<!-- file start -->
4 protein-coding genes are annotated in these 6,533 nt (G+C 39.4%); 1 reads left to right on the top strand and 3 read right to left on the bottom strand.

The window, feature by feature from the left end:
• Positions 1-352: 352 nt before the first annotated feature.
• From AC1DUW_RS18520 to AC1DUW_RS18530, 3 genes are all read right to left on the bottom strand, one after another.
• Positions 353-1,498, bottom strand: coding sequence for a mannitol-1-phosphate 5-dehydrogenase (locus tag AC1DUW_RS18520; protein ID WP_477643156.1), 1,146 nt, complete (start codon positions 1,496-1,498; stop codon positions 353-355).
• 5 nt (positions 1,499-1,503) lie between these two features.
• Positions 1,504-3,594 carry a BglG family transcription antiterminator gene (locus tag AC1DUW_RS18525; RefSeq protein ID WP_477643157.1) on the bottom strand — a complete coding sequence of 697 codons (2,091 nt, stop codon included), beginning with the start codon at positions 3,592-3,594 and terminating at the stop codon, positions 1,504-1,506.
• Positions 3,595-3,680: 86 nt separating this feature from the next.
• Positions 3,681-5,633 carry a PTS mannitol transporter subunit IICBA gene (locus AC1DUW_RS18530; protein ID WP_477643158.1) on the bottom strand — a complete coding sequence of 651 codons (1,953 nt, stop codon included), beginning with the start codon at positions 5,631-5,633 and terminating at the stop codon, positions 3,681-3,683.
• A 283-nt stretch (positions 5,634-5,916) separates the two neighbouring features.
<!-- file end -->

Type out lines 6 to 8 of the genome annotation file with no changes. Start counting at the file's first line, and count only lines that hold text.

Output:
• 5 nt (positions 1,499-1,503) lie between these two features.
• Positions 1,504-3,594 carry a BglG family transcription antiterminator gene (locus tag AC1DUW_RS18525; RefSeq protein ID WP_477643157.1) on the bottom strand — a complete coding sequence of 697 codons (2,091 nt, stop codon included), beginning with the start codon at positions 3,592-3,594 and terminating at the stop codon, positions 1,504-1,506.
• Positions 3,595-3,680: 86 nt separating this feature from the next.